Similarly, the 2022 Business Confidence Survey released by the European Union Chamber of Commerce in China shows that despite the supply chain disruptions caused by the trade war and the pandemic, European companies remained committed to the Chinese market throughout 2021. 

In February 2022, only 11 per cent of the respondents reported that they were considering relocating out of China, increasing to 23 per cent by April 2022. In addition, about two-thirds of the respondents ranked China among their top three investment destinations, especially in the petrochemicals, chemicals, and refining sectors.

While the larger picture still remains in flux, preliminary evidence indicates that the trade war may have had a somewhat immediate, nuanced, and short-term effect on bilateral trade relations. 

In contrast, the size of the Chinese market and the ties that foreign companies have forged with Chinese firms over the years may have reduced the likelihood of rapid and large-scale changes in investor relations.

Although China’s position in East Asian and global supply chains will likely no longer look the same as before, we are witnessing the gradual reconfiguration of China-US trade, investment, and supply chain relations, the long-term effects of which are still unfolding.

China Hits Back At US With Sanctions On Lockheed, Raytheon

China imposed fines and sanctions against two U.S. defence companies, further escalating tensions between the world’s biggest economies. 

According to China’s Ministry of Commerce, Lockheed Martin Corp. and a subsidiary of Raytheon Technologies Corp. were added to a list of “unreliable entities” for selling weapons to Taiwan. 

According to analysts, as with previous sanctions announced against the firms and other U.S. defence contractors, these measures aren’t expected to disrupt operations. 

Lockheed, the world’s largest defence company, according to the notice issued, said the companies would be fined twice the contract value of their arms sales to Taiwan since September 2020, when the list first came into effect, without specifying the amount. The companies are required to pay within 15 days. 

China considers the democratically self-ruled Taiwan as part of its territory and has long complained about the US supplying weapons to the island. 

A day before the announcement, China had warned that it would hit the U.S. with “countermeasures” over its sovereignty violations. On Thursday, it blamed the U.S. for jeopardizing ties by overreacting in the ongoing spat over a balloon. However, the subsequent announcement of sanctions may further escalate that dispute. 

Washington contended that the balloon was spying and shot it down, while China claimed it was a civilian airship collecting weather data that went off course.  

Unclear Effects

The ministry said in a statement that the Chinese government would ban trade with both firms and block new investment from the two into China. If the companies don’t pay the fines within 15 days, the ministry may increase the fines.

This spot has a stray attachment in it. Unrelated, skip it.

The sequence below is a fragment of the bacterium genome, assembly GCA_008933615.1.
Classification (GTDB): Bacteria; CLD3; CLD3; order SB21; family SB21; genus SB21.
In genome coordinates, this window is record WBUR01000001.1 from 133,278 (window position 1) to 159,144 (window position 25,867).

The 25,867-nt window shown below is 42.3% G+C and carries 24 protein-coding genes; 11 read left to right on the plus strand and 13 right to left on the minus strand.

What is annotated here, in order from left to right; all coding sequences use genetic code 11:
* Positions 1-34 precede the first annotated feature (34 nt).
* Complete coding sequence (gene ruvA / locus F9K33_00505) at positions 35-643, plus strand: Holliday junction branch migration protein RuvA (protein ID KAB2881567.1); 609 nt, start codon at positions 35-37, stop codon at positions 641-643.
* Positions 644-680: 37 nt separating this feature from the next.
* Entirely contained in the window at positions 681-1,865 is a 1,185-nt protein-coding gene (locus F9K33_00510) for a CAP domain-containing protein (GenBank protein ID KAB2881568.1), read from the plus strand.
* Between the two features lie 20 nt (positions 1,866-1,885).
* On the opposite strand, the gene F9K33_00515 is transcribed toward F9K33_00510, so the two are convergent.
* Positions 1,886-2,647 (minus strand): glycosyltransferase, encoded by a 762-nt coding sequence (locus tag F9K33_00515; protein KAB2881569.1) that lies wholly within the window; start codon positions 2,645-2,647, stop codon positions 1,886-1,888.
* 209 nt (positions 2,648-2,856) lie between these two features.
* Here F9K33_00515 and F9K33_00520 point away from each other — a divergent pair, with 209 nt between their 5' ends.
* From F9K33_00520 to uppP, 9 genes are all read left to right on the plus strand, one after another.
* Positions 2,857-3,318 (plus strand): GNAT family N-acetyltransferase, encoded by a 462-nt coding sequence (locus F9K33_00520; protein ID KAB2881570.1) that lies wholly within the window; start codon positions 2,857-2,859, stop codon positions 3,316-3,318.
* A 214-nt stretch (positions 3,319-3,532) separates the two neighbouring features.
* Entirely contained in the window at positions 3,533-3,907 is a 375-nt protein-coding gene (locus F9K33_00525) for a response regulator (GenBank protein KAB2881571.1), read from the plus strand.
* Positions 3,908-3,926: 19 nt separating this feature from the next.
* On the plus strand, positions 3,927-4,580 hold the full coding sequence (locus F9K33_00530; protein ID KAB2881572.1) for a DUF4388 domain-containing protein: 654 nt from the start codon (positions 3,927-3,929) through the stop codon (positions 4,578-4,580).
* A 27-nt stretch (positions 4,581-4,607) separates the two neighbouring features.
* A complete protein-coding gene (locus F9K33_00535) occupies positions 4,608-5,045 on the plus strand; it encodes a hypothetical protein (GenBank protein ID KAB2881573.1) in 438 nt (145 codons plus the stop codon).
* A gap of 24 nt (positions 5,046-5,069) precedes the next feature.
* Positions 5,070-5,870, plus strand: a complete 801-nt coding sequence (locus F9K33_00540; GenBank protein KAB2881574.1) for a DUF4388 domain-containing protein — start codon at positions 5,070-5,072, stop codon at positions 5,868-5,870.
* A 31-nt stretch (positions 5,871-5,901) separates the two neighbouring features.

In addition, it will cancel and prohibit work and residence permits for the companies’ senior managers and ban them from entry into the country. 

China has also threatened sanctions against US entities in the past that it says are a threat to its national security. In 2020 it said it would impose unspecified sanctions on Boeing Co.’s defence unit, Lockheed Martin, and Raytheon after the U.S. State Department approved arms sales to Taiwan. 

Last September, Beijing said it was sanctioning two top executives at Boeing and Raytheon over the biggest U.S. weapons deal with Taiwan in almost two years but didn’t provide details on the measures.

Conclusion: China’s tit-for-tat regarding sanctions has gained much momentum over the years as Beijing has started to “mirror” Washington’s moves. 

The latest round of sanctions and counter-sanctions has much infuriated Washington as it has perturbed the rest of the world owing to China’s growing proximity to Russia at a time when the Russian President faces increasing pressure to stop the Russia-Ukraine war.

The increasing decoupling of the western economies, the diplomatic and trade slowdown between the U.S.-China, and China’s increasing proximity to Russia is being closely watched as the race for world dominance gets hotter with each passing year.

 

naveenika

Writing is not just a pastime for me; it's a calling! There is something about the power of words - they can move people, inspire change, and bring about new ideas. With nearly 15 years of experience in the corporate sector, I have understood the therapeutic value of writing, using it as a means to explore my thoughts and articulate my views on various topics. Being passionate about writing, I strive to create content that informs and enriches the lives of my readers. I am grateful for the time they spend reading my work and aim to make every word count.